High and Low: Online Flash Sales Go Beyond Fashion to Survive

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Nathan Perkel for TIME

From its New Jersey warehouse, Fab sells a quirky mix of products.

The sample sale is one of those classic New York experiences: an exhilarating mix of rarefied luxury and down-and-dirty bargain hunting. Lovers of haute couture line up at some unglamorous hour for the privilege of fighting in a crowded showroom over the last size-four Alessandro Dell’Acqua leather jacket. When Gilt pioneered the online flash sale in the U.S. in 2007, it managed to re-create the backdoor chic of a sample sale without the pushing and shoving. The site lures in-the-know shoppers into private online sales of top designer clothing that are over in a flash, lasting only a day or two. Instead of sparring with aggressive shoppers, luxury lovers can claim that sacred pair of Prada heels from the comfort of their living room.

Gilt’s success has attracted dozens of imitators, and flash sales have turned into a booming $2 billion business. All these slickly produced websites, including HauteLook, Rue La La and Fab, follow the same model of enticing consumers to buy high-end merchandise through limited-time online events. The flash-sale industry has moved well beyond its high-fashion roots, selling everything from baby carriages to kitchen utensils to exotic vacations. Even Gilt, home of Hermès and Moschino, has begun selling gym passes and kitchen appliances. “There are only so many A brands in the world,” says Gilt CEO Kevin Ryan. “If we’re going to do 20 sales a day, we can’t do all A brands.” Will more-style-conscious consumers follow them to the B list?

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While the industry maintains a high-gloss veneer of luxury, most flash sales are really recession businesses. Many sites make their living peddling luxury’s leftovers. In their infancy, some sites admitted shoppers only by invitation to heighten the sense of exclusivity. That appealed to high-end brands looking to off-load their overstock discreetly rather than dumping it at dowdier shops like Marshalls and T.J. Maxx. To maintain a steady stream of inventory, some flash-sale companies buy merchandise up front from wholesalers or retailers for immediate sale or squirrel it away in warehouses for the next season. Others act as brokers, taking a cut of the sales once customers place an order.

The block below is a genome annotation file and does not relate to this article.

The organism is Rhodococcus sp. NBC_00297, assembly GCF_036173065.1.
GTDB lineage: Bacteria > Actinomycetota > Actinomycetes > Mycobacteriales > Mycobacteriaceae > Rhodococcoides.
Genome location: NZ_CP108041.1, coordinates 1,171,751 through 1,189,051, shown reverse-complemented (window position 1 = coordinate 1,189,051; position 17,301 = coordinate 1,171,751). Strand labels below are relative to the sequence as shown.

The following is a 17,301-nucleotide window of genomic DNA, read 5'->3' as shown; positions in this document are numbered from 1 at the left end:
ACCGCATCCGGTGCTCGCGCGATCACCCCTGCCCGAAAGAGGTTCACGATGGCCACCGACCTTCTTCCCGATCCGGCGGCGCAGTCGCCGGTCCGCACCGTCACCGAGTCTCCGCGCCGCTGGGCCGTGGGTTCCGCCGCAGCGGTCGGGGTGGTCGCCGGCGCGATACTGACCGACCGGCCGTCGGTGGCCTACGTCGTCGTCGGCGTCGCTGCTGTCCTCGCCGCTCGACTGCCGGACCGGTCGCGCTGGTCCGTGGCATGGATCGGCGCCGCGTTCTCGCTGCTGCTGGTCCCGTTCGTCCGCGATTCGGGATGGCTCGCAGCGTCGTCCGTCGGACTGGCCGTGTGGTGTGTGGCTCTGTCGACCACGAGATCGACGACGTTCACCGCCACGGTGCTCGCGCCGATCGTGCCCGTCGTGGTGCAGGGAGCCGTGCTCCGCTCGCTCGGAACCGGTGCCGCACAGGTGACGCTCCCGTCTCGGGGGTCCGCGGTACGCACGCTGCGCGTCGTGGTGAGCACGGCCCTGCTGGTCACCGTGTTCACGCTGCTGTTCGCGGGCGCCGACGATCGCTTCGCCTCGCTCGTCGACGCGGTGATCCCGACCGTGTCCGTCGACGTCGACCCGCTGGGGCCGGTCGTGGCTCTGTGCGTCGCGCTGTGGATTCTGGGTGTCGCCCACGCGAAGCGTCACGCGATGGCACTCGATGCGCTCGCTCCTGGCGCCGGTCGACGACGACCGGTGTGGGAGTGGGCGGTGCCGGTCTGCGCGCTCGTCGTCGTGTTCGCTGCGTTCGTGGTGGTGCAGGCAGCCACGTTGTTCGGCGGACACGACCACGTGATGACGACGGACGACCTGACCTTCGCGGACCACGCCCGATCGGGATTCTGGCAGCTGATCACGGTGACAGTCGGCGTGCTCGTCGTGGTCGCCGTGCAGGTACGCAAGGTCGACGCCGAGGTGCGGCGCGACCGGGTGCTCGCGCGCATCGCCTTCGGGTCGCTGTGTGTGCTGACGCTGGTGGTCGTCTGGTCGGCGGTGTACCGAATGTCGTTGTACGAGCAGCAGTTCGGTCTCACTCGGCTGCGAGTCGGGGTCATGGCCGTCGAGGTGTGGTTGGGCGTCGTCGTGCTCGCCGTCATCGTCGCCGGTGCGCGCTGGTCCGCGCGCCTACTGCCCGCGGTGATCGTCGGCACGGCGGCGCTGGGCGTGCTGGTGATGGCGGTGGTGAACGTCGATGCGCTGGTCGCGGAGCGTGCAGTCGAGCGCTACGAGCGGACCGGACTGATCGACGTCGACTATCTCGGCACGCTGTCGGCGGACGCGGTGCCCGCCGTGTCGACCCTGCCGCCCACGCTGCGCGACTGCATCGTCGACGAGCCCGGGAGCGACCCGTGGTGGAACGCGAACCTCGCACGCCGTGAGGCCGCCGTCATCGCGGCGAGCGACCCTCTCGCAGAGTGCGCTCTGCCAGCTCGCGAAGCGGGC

The White-Glove Treatment

Then comes the dressing up. Whether sold on consignment or from a flash-sale company’s inventory, most products listed on sites like Gilt and Rue La La pass through a warehouse where they are packaged in branded boxes filled with niceties like tissue paper, stickers and personal notes to enhance the white-glove experience. Some sites spend heavily on high-tech photography studios, models and photo editors whose job is to make each item on the site look fresh and glamorous. “We’ve invested a great deal in our photo studio,” says Rue La La CEO Ben Fischman. “It takes a lot of manpower. Most people don’t realize the importance of that in creating success in this business.”

The global financial crisis hit high-fashion brands hard, so they unloaded their excess inventory in flash sales, fueling revenue growth of about 50% annually over the past five years. As the economy has recovered and luxury labels have reduced their inventories, flash-sale websites have less couture to sell. “If you want good inventory, you have to pay for it,” says Sucharita Mulpuru, an e-retail analyst at Forrester Research. “The margins in the industry are not that favorable, and the photography and creative aspects are expensive.”